You people are the best!
No, not those in the photo, although they are pretty awesome, but I’m talking about you—the people who read this blog.
Sara and I just returned from a ten-day vacation in the Caribbean we got to share with our kids and grandkids. We had such wonderful time and a what a great opportunity to relax with our family. Since I was not going to be off the grid mostly, I asked that people hold their emails until I returned since I would be off the grid during my stay. And. You. Did. I received the fewest emails ever in a ten-day stretch and just had a few to reply to this morning as we are settling back in. I was deeply touched and grateful to all of you who resisted the urge to write me during that time.
And what a vacation it was, too! It couldn’t have gone better. I got my relax on with some golf, reading, beach time, snorkeling, swimming with the grandkids, walking with Sara, and best of all, the great conversations that come from spending so much time together. It’s a vacation I’ll remember for a long time. I’m thankful our family was able to get away together.
My vacation read this year was Grant by Ron Chernow. He’s a great historian and I’ve read other works of his about some of our former presidents. Now that I’m helping a friend with a civil war-era novel, I was really looking forward to getting into this book. It has not disappointed! However, I had some other books to finish up first, so didn’t get to it until until well into our time there. Thus, I’m only half way the 1,024-page read but am finding it fascinating. History really does give us context for our own lives and interactions with others, and reminds us of horrible times people endured in our nations history.
I’m amazed at two things so far: the pettiness of generals and politicians even in war time. While young men are dying on the battlefield, they are squabbling over who can get the most power. When a field general showed great promise in war tactics, they would pull him from the field and bury him in paperwork somewhere, because those above him were afraid he’d outshine them and they would get reassigned. At times, as they did with Grant, they would make up rumors of being drunk on the battlefield, simply to discredit it him.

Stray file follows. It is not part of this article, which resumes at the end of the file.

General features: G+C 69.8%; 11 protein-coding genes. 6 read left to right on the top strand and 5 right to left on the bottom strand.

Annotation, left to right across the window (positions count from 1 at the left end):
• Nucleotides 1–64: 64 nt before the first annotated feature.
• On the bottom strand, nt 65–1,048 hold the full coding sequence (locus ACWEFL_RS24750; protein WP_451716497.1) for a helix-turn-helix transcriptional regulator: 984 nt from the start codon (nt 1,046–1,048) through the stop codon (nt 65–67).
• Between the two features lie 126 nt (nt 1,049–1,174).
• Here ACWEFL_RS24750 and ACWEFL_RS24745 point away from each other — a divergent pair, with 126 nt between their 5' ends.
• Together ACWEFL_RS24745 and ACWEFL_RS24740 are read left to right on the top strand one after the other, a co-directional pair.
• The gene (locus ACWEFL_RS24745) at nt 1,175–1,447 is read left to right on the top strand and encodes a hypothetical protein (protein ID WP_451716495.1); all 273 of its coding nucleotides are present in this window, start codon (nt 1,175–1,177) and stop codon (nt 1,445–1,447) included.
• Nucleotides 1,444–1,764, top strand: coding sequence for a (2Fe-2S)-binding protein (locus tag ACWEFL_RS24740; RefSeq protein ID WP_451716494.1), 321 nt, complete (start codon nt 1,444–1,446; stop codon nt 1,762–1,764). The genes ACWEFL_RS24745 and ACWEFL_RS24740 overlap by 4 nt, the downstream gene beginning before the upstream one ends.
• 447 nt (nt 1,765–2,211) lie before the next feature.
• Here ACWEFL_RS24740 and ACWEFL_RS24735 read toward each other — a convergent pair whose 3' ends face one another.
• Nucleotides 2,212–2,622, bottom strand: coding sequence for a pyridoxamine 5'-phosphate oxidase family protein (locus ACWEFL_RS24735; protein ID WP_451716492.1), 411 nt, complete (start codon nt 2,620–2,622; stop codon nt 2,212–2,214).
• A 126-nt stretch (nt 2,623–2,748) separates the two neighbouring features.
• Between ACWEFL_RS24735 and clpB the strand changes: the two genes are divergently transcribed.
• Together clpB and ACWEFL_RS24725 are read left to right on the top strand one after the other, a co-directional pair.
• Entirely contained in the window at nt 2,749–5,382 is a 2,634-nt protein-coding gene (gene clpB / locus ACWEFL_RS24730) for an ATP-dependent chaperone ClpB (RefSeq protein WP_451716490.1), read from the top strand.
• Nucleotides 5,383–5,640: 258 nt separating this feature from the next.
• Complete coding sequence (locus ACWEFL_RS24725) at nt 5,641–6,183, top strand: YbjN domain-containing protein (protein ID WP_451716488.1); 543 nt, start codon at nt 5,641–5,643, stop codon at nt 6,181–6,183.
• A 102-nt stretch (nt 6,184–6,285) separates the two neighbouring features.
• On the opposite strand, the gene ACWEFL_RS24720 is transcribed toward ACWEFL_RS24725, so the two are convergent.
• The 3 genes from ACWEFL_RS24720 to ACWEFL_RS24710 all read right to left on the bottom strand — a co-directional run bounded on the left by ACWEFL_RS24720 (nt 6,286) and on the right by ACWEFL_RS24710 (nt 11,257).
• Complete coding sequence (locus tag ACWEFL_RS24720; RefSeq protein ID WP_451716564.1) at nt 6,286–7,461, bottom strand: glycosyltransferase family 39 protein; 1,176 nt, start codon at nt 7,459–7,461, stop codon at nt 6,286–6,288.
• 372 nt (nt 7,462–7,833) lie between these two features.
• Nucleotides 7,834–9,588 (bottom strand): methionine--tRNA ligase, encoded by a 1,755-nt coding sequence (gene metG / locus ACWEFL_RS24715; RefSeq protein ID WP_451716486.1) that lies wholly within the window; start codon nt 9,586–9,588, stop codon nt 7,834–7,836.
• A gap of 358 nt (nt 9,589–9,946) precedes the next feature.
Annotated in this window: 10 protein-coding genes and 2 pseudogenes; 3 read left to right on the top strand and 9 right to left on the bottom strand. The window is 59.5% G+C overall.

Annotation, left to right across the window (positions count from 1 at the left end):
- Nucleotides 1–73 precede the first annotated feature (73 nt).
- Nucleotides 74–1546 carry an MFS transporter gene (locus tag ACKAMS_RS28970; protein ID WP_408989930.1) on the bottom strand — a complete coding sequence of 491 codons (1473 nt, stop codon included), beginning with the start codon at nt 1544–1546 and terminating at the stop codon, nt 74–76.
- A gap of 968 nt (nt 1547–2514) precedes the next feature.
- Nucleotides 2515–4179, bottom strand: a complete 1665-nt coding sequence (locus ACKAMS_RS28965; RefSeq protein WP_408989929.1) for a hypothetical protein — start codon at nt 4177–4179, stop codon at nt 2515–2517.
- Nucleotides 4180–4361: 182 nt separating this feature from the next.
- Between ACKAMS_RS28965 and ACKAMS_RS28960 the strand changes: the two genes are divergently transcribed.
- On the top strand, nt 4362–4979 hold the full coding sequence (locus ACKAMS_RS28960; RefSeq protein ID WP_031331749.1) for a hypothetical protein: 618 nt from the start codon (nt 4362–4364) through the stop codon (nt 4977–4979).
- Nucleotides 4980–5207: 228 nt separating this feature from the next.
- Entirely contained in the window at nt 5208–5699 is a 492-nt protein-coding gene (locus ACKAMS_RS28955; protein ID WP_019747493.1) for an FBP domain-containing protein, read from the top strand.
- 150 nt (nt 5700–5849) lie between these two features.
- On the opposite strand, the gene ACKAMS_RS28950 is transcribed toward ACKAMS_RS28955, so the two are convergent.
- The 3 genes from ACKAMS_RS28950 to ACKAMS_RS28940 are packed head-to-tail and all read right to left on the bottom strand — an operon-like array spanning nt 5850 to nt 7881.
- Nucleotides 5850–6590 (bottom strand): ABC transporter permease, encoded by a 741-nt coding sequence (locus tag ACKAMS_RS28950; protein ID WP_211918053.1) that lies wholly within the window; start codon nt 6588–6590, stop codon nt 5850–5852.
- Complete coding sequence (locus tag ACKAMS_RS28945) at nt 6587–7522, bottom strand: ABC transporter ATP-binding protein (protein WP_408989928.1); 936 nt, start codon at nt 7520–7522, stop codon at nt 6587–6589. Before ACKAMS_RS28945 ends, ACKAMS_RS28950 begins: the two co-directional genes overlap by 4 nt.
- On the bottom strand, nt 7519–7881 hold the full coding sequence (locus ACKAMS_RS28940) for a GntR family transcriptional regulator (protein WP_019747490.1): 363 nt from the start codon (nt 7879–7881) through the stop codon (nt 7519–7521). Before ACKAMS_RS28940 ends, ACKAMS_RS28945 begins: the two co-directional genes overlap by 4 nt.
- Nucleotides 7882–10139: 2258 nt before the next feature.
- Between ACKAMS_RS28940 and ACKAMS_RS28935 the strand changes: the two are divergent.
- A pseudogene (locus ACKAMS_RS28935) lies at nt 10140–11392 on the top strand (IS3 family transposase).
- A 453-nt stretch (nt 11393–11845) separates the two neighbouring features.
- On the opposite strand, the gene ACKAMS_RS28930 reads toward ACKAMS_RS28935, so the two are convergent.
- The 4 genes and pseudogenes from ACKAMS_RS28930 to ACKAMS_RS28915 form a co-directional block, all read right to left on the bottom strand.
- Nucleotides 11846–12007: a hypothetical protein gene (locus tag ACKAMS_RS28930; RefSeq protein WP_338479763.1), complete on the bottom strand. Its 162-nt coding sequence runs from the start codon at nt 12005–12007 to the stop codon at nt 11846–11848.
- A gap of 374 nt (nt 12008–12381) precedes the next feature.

The other thing that amazed me is how so many of the generals on both sides of the conflict had been friends before. They knew each other each other well from having been at West Point together and many fought side by side in the Mexican War. Now they are pitted against each other. How horrible that must of been! In fact, when the Confederate forces surrendered to Ulysses S. Grant at Appomattox Court House, three of those surrendering had been in Grant’s own wedding party well before the war. How easily “an issue” can pit good friends against each other as mortal enemies.
It amazes me how we expect that people will be honest, treat us fairly, and that we will be rewarded on our merits. We are always so shocked when people don’t turn out to be who they present themselves to be, or we are confronted with circumstances we don’t deserve. The Bible is full of that, too. We should know better. Life is unfair; people will treat you horribly just out of petty jealousies and personal greed; and not all sacrifices are well-rewarded, at least in this life. It reminds me to keep setting my heart in a better kingdom with a Father who is not only incredibly loving and tender, but honest and fair. Not all will be settled in this age the way we think best. He won’t always do what we want, but he will never fail us. Even through the brokenness of this age he can guide us, setting us ever more free from the tyranny of our own desires, to find a greater freedom in the knowing of him.
Next week I am leaving for a brief trip to New England. I’m doing a retreat at a campsite in Winthrop, ME the weekend of July 13-15, then hanging on for a few days with friends in Maine before heading south to Reading, MA for a few days. You can get details and contact info here if you’re in the area and want to join in while I’m there.